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Statement: International Maritime Organization Decision to Require Gear Marking Critical in Fight to Eliminate Ghost Gear

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Washington, DC – Today, the Marine Environmental Protection Committee (MEPC) of the International Maritime Organization (IMO) announced that a mandatory goal-based requirement for the marking of fishing gear will be developed, a strategy recommended by Ocean Conservancy’s Global Ghost Gear Initiative (GGGI) Best Practice Framework and the United Nations Food and Agriculture Organization’s Voluntary Guidelines for the Marking of Fishing Gear.

“Gear marking is critical to reducing ghost gear, and the GGGI is thrilled with the IMO’s decision to make it mandatory,” said Ingrid Giskes, Senior Director of the GGGI and International Government Relations at Ocean Conservancy. “As the single most harmful form of marine debris, we are glad that steps to reduce ghost gear are being adopted at the international level.”

Gear loss occurs wherever fishing takes place, often due to rough weather, snags beneath the surface, and marine traffic accidentally running it over and cutting it loose. In addition to its lethality, it’s also among the most prevalent forms of ocean plastic pollution: research indicates that ghost fishing gear makes up 46-70% of all floating macroplastics in ocean gyres by weight, and up to a 30% decline in some fish stocks can be attributed to ghost gear.

The GGGI recommends gear marking as an important strategy to mitigate the prevalence of ghost gear as described in the Best Practice Framework. The GGGI works with governments, NGOs and companies around the world to work to eliminate ghost gear and protect the ocean.

The new IMO gear marking mandate will be addressed in MARPOL Annex V, which generally prohibits the discharge of any garbage into the sea, with some limited exceptions. An overview of the MARPOL Annex V discharge provisions can be found here.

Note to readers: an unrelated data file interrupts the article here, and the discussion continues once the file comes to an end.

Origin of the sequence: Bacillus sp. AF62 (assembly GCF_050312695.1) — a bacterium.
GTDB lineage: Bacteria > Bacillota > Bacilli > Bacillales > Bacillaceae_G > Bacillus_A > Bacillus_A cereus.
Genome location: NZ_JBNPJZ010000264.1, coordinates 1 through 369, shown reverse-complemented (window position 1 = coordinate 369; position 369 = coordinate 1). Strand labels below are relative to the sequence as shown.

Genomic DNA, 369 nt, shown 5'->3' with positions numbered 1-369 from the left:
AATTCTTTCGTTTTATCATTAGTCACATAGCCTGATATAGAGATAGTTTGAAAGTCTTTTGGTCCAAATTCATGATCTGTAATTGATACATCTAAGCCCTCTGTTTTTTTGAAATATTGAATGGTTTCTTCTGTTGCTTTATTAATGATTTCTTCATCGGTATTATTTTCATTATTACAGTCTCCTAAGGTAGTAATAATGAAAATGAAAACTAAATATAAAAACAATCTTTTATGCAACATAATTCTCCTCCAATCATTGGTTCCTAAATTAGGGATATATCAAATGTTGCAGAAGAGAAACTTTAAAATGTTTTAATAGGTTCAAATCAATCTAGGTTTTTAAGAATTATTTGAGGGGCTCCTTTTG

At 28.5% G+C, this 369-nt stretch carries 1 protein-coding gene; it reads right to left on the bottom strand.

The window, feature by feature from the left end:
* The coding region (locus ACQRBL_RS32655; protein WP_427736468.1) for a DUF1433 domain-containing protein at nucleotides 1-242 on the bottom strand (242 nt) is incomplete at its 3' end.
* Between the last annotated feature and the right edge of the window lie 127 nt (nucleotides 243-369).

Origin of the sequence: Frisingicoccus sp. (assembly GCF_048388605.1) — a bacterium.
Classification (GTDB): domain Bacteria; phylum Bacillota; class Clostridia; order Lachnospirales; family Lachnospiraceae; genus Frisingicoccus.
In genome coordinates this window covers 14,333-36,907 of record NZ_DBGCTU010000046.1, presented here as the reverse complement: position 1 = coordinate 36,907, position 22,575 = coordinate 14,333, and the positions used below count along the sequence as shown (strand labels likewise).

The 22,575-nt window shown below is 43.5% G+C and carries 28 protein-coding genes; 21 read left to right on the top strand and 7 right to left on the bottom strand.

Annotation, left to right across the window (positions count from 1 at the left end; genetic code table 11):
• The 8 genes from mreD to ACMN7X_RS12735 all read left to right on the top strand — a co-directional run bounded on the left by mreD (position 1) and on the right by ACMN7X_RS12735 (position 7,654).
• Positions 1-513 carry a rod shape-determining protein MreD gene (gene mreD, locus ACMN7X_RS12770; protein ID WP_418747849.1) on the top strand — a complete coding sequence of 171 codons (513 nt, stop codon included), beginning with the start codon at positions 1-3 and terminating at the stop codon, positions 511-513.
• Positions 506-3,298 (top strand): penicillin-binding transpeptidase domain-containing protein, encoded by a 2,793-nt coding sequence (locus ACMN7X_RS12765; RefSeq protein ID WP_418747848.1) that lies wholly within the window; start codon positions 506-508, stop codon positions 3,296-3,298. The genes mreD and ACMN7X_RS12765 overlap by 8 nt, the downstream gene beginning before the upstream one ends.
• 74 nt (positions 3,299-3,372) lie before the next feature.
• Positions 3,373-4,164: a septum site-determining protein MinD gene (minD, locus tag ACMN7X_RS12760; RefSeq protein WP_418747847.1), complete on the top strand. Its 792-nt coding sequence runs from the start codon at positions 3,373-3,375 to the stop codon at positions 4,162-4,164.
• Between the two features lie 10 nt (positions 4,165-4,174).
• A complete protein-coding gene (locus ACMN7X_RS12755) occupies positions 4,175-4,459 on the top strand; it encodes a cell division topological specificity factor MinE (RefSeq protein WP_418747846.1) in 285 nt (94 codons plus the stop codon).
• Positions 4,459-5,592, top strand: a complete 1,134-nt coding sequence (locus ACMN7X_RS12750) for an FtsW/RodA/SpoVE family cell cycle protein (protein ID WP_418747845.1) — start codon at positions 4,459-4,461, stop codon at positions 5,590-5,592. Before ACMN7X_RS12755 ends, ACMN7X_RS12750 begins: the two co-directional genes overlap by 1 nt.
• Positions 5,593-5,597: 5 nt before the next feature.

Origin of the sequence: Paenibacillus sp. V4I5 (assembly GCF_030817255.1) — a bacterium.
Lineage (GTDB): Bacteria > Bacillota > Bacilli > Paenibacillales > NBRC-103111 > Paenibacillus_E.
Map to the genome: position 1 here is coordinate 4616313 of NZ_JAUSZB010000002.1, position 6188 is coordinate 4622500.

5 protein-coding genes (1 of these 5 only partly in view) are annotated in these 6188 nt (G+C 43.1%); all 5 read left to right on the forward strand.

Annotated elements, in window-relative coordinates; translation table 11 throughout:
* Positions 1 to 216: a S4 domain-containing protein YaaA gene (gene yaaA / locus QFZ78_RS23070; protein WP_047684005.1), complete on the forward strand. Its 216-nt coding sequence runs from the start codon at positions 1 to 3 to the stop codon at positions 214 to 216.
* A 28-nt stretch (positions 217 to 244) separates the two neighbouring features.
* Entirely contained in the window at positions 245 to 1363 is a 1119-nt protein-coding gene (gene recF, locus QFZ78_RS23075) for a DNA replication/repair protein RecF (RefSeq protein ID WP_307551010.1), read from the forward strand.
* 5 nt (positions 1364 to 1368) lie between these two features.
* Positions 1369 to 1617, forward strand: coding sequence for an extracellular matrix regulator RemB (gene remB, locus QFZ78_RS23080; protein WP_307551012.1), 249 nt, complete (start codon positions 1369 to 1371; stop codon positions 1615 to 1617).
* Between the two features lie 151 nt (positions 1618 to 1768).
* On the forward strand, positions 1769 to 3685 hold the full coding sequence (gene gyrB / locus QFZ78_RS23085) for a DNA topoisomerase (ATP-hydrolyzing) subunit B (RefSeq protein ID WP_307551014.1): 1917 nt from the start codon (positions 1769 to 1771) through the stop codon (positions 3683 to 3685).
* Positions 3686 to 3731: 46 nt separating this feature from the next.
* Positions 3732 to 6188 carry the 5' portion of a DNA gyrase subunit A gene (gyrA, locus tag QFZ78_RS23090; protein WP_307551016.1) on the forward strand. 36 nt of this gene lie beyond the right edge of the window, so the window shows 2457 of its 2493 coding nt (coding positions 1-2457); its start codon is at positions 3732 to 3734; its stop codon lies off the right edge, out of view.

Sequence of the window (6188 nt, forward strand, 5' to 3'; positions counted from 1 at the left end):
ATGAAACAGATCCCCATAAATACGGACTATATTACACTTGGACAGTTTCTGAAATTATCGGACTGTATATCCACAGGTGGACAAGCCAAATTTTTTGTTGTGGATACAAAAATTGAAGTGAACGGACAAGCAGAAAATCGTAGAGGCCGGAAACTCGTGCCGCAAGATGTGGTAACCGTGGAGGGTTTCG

Ocean Conservancy and the Global Ghost Gear Initiative will continue to work as part of the Clean Shipping Coalition at the IMO’s Prevention Pollution and Response (PPR) subcommittee to help make draft amendments to MARPOL Annex V and the associated guidelines; and help develop a Circular to the MEPC to promote the use of fishing gear marking systems, internationally recognized guidelines, and technical support documents.

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About the Global Ghost Gear Initiative

The Global Ghost Gear Initiative (GGGI) is the only cross-sectoral alliance dedicated to solving the problem of abandoned, lost, or otherwise discarded fishing gear (ALDFG) – widely referred to as “ghost gear” – around the world. The GGGI brings together more than 100 stakeholder groups, including 17 national governments as well as representatives from civil society, the private sector, public agencies, academia, intergovernmental organizations, and others from across the fishing industry to tackle ghost gear at a global scale. Since its founding in 2015, the GGGI has worked to implement a wide variety of preventative, mitigate and curative approaches to ghost gear, shaping fisheries management policy and building the evidence base around the prevalence and impact of this threat. In 2017, the GGGI developed the Best Practice Framework for the Management of Fishing Gear, which has been adopted by a range of seafood companies and in national and regional marine litter and fisheries management action plans. The GGGI has made meaningful change on the ground in fishing economies and communities, partnering with local fishers to remove ghost gear in places like the Gulf of Maine, Panama City, and Vanuatu. Learn more at www.ghostgear.org.

About Ocean Conservancy

Ocean Conservancy is working to protect the ocean from today’s greatest global challenges. Together with our partners, we create science-based solutions for a healthy ocean and the wildlife and communities that depend on it. For more information, visit www.oceanconservancy.org, or follow us on FacebookTwitter or Instagram.

 

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